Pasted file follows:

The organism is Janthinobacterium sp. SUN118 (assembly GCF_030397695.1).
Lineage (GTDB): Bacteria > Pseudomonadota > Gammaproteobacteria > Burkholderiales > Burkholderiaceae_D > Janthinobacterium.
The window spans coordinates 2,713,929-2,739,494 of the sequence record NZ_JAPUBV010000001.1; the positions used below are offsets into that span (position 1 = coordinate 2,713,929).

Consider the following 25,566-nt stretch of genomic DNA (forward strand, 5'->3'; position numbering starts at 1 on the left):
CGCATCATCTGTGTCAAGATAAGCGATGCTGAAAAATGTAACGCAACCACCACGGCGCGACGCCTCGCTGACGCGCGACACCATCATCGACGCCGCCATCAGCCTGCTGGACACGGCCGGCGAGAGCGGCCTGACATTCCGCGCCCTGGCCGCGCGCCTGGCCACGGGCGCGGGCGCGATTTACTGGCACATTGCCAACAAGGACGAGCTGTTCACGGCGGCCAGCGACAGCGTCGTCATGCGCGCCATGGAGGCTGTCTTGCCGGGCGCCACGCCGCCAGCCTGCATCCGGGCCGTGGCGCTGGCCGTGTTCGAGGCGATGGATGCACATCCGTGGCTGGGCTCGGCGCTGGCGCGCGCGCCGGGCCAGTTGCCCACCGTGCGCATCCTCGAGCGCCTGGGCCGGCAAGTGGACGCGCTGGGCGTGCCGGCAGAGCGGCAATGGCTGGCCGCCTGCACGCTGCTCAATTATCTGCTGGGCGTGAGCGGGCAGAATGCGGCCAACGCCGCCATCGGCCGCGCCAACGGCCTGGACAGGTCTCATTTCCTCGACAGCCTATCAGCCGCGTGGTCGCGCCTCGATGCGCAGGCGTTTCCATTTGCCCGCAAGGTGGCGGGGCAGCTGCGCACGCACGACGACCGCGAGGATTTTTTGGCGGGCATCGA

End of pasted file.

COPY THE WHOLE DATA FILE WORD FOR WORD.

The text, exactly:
The organism is Janthinobacterium sp. SUN118 (assembly GCF_030397695.1).
Lineage (GTDB): Bacteria > Pseudomonadota > Gammaproteobacteria > Burkholderiales > Burkholderiaceae_D > Janthinobacterium.
The window spans coordinates 2,713,929-2,739,494 of the sequence record NZ_JAPUBV010000001.1; the positions used below are offsets into that span (position 1 = coordinate 2,713,929).

Consider the following 25,566-nt stretch of genomic DNA (forward strand, 5'->3'; position numbering starts at 1 on the left):
CGCATCATCTGTGTCAAGATAAGCGATGCTGAAAAATGTAACGCAACCACCACGGCGCGACGCCTCGCTGACGCGCGACACCATCATCGACGCCGCCATCAGCCTGCTGGACACGGCCGGCGAGAGCGGCCTGACATTCCGCGCCCTGGCCGCGCGCCTGGCCACGGGCGCGGGCGCGATTTACTGGCACATTGCCAACAAGGACGAGCTGTTCACGGCGGCCAGCGACAGCGTCGTCATGCGCGCCATGGAGGCTGTCTTGCCGGGCGCCACGCCGCCAGCCTGCATCCGGGCCGTGGCGCTGGCCGTGTTCGAGGCGATGGATGCACATCCGTGGCTGGGCTCGGCGCTGGCGCGCGCGCCGGGCCAGTTGCCCACCGTGCGCATCCTCGAGCGCCTGGGCCGGCAAGTGGACGCGCTGGGCGTGCCGGCAGAGCGGCAATGGCTGGCCGCCTGCACGCTGCTCAATTATCTGCTGGGCGTGAGCGGGCAGAATGCGGCCAACGCCGCCATCGGCCGCGCCAACGGCCTGGACAGGTCTCATTTCCTCGACAGCCTATCAGCCGCGTGGTCGCGCCTCGATGCGCAGGCGTTTCCATTTGCCCGCAAGGTGGCGGGGCAGCTGCGCACGCACGACGACCGCGAGGATTTTTTGGCGGGCATCGA